Washington v. Scott (Majority and Concurrence)Annotate this Case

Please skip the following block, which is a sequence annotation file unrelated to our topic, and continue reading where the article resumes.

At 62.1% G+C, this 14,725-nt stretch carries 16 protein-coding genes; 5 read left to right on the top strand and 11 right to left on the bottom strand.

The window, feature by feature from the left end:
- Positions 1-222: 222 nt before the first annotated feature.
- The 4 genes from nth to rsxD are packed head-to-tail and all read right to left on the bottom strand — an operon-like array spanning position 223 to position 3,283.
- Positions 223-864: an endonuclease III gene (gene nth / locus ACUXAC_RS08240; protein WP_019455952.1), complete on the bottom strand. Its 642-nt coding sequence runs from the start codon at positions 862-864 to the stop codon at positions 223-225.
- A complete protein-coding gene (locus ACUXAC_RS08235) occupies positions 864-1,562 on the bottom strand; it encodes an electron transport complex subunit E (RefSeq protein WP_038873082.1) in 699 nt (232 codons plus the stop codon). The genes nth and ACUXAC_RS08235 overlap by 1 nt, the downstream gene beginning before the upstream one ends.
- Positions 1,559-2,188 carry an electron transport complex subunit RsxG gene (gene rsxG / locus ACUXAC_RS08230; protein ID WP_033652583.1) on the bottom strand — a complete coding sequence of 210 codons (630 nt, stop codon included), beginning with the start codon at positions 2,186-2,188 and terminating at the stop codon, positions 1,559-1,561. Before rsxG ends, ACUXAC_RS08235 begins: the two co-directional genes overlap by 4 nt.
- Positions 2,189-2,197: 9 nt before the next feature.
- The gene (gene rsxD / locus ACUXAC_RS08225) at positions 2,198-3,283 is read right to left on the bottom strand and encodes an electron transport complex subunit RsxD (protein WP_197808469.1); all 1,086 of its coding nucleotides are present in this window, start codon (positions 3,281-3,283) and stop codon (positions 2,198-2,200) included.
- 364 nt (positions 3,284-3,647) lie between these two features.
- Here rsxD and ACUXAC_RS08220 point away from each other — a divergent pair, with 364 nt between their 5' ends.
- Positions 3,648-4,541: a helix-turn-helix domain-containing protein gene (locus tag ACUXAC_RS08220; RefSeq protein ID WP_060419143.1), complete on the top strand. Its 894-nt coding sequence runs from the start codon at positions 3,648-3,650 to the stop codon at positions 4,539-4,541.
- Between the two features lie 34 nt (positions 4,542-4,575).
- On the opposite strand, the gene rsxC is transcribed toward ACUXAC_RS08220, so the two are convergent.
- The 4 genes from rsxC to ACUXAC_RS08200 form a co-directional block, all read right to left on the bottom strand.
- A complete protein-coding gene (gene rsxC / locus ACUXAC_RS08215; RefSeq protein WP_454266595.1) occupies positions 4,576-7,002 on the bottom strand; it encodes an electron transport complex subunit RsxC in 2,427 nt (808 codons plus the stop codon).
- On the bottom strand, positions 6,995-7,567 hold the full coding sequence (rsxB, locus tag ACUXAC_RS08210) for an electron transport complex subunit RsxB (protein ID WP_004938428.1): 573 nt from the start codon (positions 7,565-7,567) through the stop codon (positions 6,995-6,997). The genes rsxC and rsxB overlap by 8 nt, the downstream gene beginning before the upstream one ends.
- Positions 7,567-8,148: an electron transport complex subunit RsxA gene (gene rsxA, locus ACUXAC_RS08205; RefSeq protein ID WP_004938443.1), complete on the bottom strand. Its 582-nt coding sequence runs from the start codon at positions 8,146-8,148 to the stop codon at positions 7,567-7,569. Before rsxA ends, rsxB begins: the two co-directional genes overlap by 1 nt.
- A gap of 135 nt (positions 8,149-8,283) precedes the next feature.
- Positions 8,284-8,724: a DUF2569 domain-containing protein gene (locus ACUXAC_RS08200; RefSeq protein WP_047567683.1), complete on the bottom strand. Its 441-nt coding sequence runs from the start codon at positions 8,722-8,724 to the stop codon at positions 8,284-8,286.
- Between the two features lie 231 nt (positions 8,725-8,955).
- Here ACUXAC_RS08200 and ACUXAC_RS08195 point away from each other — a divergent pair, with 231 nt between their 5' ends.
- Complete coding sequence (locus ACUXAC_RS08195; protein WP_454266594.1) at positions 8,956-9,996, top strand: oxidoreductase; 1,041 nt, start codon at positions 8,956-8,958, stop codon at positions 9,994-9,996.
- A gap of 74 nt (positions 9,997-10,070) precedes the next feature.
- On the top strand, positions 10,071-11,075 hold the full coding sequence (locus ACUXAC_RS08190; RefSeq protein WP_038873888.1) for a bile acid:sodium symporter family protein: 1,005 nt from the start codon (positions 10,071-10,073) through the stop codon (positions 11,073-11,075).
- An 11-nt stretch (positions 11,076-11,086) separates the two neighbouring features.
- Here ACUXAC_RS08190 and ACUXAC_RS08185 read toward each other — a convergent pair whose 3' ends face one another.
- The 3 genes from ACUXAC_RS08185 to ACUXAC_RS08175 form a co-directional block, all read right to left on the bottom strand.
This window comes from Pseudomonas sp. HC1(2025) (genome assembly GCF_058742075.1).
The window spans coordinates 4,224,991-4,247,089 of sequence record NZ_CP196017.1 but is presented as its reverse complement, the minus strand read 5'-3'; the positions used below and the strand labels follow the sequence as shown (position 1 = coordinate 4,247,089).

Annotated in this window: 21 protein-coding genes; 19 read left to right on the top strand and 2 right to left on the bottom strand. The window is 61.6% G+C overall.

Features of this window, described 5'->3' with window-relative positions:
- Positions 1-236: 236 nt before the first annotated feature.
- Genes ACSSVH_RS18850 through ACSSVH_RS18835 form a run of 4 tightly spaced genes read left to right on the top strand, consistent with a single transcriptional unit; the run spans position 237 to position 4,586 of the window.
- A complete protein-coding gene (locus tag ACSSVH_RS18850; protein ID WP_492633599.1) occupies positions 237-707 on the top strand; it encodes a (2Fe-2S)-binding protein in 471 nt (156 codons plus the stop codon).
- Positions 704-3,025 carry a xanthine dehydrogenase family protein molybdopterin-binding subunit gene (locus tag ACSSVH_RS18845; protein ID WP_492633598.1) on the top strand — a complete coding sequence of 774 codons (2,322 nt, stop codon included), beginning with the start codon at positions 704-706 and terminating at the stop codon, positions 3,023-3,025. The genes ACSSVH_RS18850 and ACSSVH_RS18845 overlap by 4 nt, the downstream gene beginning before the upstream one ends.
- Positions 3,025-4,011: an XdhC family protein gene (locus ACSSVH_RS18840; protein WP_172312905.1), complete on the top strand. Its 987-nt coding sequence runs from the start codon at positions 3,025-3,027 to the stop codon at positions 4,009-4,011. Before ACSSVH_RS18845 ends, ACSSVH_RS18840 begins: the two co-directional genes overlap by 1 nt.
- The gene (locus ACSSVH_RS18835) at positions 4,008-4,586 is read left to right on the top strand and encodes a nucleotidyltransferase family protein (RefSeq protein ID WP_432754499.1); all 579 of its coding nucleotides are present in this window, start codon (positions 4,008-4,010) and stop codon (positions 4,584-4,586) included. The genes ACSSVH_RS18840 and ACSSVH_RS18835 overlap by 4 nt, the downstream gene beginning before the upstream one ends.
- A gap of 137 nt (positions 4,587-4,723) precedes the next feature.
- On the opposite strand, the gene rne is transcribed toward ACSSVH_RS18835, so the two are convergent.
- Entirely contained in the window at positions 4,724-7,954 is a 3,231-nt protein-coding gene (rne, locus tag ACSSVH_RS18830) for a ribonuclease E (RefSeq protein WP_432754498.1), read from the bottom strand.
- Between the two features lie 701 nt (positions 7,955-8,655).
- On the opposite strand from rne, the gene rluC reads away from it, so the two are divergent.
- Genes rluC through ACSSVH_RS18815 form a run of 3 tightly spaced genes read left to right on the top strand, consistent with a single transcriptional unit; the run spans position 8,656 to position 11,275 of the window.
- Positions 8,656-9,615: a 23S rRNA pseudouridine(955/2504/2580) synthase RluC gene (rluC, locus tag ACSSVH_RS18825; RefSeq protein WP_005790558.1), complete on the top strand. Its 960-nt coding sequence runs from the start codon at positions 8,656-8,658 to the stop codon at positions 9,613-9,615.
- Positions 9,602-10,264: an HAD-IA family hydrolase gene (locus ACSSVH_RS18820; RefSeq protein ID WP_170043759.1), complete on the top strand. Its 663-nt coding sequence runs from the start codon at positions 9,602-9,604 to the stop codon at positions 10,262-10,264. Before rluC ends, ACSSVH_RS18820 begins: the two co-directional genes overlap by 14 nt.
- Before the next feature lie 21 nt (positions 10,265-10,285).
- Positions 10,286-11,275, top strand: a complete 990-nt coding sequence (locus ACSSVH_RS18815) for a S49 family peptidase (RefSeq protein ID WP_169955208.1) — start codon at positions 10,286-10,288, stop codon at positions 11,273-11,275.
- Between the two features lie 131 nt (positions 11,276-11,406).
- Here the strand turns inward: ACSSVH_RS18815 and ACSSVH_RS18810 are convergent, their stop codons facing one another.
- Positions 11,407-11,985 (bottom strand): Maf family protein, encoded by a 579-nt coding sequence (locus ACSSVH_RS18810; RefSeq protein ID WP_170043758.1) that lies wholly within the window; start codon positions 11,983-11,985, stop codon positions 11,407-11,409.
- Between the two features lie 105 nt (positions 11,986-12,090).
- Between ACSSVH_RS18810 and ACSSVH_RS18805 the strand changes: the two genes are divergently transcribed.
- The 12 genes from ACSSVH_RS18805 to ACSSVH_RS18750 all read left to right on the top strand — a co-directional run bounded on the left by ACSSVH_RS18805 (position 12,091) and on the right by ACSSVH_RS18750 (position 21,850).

This case addressed the adequacy of the parole remedy available under RCW 9.94A.730, the Miller "fix" statute. Jai'Mar Scott was convicted by a jury in 1990 of first degree premeditated murder for killing his neighbor, a 78-year-old-woman who suffered from Alzheimer's disease. Scott was 17 years old when he committed the murder. The juvenile court declined jurisdiction, and Scott was tried, convicted, and sentenced as an adult. At sentencing, the parties agreed that the standard range was 240 to 320 months, with 240 months being the mandatory minimum sentence that could be imposed. The State requested an exceptional sentence above the standard range. The defense requested the low end of the standard range. The trial court sentenced Scott to an exceptional sentence of 900 months based on four independent findings: (1) that Scott's conduct constituted deliberate cruelty, (2) that his conduct was an abuse of trust, (3) that the crime involved multiple injuries, and (4) that the victim was particularly vulnerable. On direct appeal, the Court of Appeals held that the 900-month sentence imposed was not clearly excessive because the "aggravating factors are both numerous and individually and collectively egregious." The Court of Appeals also rejected Scott's assertion that his exceptional sentence was improper in light of his youth at the time of the crime. The Washington Supreme Court affirmed: consistent with the federal Supreme Court’s decision in Montgomery v. Louisiana, 136 S. Ct. 718 (2016), the Washington Court held that RCW 9.94A.730's parole provision was an adequate remedy for a Miller violation, rendering unnecessary the resentencing of a defendant who long ago received a de facto life sentence as a juvenile.